NUJ leaders are to hold urgent talks with culture secretary Andy Burnham on the cutbacks and job losses currently engulfing newspaper publishers and TV companies as the economic crisis in the media deepens.
The union has said it is engaged in wide-ranging discussions on the future of the industry and later this month will put its case for strengthening local journalism to Burnham when he meets the NUJ Parliamentary Group.
A Local Media Commission, consisting of industry and union figures and academic experts, has been set up by the union. It will meet in London on 30 March.
Labour MP Denis MacShane, a former NUJ president, has called on the Government to convene a newspaper industry summit to “stop the haemorrhage of journalist jobs and the closure on scores of local papers with question marks over the strength and survival of national papers”.
Answering questions in the Commons this week, the culture secretary promised to meet the union and said: “We need to come forward with proposals to ensure that there are high-quality training and media at a local level across all media.
“The time has come for Parliament to take a greater interest in the health of journalism at local level, and particularly in how it might relate to skills and to the health of democracy.”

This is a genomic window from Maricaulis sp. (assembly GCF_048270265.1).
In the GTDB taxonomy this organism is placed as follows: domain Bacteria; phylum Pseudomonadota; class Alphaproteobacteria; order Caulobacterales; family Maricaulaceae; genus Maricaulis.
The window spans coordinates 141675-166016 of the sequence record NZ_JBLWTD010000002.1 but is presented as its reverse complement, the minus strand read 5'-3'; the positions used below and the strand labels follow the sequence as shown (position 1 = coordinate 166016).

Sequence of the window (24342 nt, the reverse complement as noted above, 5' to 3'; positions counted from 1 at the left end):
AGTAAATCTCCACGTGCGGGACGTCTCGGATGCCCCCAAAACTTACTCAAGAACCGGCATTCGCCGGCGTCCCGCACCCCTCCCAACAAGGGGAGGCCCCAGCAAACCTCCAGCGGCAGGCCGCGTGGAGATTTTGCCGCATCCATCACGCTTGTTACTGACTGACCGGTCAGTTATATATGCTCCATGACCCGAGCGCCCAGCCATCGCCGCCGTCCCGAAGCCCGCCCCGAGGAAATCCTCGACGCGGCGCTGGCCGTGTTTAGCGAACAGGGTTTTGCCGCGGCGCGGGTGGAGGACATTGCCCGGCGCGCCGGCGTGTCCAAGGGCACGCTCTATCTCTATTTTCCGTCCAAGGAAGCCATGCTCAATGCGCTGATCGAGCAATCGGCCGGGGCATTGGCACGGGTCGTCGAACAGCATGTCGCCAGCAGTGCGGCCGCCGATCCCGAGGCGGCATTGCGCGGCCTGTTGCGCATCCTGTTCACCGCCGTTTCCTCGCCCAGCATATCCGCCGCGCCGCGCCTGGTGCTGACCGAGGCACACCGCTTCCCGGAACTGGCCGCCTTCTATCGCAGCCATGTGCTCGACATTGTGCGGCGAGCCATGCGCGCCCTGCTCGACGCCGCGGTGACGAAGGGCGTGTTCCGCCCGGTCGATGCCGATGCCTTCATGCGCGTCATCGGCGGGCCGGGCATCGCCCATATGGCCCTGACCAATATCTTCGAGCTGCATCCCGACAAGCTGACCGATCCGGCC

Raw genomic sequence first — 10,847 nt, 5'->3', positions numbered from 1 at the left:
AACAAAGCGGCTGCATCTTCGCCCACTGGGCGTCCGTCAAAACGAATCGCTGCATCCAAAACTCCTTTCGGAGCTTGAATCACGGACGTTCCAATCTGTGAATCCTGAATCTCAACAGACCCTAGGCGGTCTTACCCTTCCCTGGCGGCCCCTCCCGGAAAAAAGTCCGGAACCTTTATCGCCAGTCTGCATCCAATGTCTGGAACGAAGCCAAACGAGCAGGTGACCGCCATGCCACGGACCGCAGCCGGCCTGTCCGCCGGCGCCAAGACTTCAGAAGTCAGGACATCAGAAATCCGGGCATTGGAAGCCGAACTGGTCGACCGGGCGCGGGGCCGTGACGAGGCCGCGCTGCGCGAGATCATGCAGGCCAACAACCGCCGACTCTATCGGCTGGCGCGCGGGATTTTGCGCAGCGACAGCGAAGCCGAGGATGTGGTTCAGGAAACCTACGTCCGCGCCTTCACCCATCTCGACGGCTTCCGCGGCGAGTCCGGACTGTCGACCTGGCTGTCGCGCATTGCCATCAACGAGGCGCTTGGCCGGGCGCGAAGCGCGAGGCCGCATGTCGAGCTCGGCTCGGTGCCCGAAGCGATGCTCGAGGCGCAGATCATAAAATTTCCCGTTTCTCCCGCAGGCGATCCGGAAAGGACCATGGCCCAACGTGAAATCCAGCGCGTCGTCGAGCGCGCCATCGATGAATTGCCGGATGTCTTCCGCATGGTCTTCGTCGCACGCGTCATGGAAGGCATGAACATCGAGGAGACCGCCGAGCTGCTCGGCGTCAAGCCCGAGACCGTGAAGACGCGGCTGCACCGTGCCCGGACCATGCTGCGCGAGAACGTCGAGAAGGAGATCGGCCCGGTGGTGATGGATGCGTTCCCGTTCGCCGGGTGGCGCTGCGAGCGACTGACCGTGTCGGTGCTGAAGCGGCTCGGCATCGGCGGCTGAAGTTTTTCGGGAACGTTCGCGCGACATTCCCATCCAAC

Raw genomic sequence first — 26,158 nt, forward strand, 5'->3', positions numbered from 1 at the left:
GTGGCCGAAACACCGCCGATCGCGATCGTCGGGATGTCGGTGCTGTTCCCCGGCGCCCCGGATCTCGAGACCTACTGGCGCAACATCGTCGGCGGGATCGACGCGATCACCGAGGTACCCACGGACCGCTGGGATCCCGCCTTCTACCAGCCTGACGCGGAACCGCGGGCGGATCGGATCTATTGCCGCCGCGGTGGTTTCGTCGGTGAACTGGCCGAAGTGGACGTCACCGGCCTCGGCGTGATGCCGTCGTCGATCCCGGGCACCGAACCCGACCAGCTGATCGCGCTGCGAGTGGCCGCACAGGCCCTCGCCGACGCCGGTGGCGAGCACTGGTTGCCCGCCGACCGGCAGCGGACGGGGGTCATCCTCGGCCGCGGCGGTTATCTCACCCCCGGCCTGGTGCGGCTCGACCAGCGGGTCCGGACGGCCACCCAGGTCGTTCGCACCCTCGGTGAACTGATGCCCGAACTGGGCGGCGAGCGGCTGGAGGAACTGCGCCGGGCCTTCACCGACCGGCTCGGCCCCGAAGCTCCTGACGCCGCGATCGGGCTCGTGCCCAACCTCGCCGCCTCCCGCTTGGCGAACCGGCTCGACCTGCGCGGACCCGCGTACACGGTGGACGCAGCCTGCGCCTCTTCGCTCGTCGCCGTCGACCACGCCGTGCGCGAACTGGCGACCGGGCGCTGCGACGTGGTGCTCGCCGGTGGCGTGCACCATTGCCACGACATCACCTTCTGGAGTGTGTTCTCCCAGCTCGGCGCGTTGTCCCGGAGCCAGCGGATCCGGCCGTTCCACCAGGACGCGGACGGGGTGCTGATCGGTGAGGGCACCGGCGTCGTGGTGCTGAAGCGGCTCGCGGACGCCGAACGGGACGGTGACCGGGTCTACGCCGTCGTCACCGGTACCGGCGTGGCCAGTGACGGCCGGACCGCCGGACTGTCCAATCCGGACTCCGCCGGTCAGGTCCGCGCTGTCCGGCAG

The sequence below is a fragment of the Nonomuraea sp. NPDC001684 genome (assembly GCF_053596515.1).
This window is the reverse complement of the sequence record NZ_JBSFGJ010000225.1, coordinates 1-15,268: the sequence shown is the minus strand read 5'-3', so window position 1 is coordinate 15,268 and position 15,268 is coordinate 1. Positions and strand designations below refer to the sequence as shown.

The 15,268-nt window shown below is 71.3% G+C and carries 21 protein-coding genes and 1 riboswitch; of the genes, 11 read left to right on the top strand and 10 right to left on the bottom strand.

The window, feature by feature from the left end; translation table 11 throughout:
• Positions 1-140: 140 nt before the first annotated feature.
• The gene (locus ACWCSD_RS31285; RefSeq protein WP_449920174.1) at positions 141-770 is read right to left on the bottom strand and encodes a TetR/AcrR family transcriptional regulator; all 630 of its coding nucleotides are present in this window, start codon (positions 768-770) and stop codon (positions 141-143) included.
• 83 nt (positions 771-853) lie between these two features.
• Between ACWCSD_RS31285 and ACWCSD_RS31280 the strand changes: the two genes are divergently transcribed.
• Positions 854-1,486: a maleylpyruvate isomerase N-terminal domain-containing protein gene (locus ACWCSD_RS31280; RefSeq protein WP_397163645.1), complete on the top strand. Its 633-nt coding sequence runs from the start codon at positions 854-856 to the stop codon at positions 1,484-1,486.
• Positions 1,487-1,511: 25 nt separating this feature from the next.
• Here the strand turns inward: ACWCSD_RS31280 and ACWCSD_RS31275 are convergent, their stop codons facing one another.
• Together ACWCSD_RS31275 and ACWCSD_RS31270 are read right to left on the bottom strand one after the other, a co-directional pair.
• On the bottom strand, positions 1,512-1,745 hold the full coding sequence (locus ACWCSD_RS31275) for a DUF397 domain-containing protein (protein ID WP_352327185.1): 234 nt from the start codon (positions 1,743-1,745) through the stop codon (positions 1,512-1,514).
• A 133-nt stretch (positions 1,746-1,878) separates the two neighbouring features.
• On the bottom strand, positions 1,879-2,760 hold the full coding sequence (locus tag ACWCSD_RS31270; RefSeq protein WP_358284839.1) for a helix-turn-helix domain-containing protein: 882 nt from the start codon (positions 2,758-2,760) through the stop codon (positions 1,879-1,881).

He referred to the reviews being conducted of the regulations on media ownership by the Office of Fair Trading and by Lord Carter’s forthcoming Digital Britain report.
Newspaper publishers have been lobbying for a relaxation of the regulations governing local media mergers.
The chief executives of seven of the top regional newspaper companies have formed the Local Media Alliance to negotiate directly with Government.
The NUJ has said it does not want public money to go directly to the media companies that have “cut resources to the bone to satisfy shareholders” and is exploring alternative ways of boosting local media.